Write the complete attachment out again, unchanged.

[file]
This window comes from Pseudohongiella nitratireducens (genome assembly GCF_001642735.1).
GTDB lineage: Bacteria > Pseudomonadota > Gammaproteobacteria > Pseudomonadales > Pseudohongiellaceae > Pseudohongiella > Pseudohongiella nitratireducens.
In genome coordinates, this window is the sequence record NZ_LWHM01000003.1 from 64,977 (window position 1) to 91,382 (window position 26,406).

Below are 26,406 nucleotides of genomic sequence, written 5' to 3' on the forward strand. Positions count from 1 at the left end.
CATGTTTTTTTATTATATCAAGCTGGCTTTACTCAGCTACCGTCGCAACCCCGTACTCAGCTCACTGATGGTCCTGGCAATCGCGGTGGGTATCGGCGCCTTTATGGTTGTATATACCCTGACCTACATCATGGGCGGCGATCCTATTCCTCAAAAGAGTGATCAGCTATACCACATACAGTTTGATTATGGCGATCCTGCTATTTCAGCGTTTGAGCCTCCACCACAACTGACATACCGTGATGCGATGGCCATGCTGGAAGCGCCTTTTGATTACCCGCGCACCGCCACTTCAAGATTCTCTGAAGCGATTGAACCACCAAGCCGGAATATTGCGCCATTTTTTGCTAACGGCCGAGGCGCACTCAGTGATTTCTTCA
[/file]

This window comes from Pseudohongiella nitratireducens (genome assembly GCF_001642735.1).
GTDB lineage: Bacteria > Pseudomonadota > Gammaproteobacteria > Pseudomonadales > Pseudohongiellaceae > Pseudohongiella > Pseudohongiella nitratireducens.
In genome coordinates, this window is the sequence record NZ_LWHM01000003.1 from 64,977 (window position 1) to 91,382 (window position 26,406).

Below are 26,406 nucleotides of genomic sequence, written 5' to 3' on the forward strand. Positions count from 1 at the left end.
CATGTTTTTTTATTATATCAAGCTGGCTTTACTCAGCTACCGTCGCAACCCCGTACTCAGCTCACTGATGGTCCTGGCAATCGCGGTGGGTATCGGCGCCTTTATGGTTGTATATACCCTGACCTACATCATGGGCGGCGATCCTATTCCTCAAAAGAGTGATCAGCTATACCACATACAGTTTGATTATGGCGATCCTGCTATTTCAGCGTTTGAGCCTCCACCACAACTGACATACCGTGATGCGATGGCCATGCTGGAAGCGCCTTTTGATTACCCGCGCACCGCCACTTCAAGATTCTCTGAAGCGATTGAACCACCAAGCCGGAATATTGCGCCATTTTTTGCTAACGGCCGAGGCGCACTCAGTGATTTCTTCA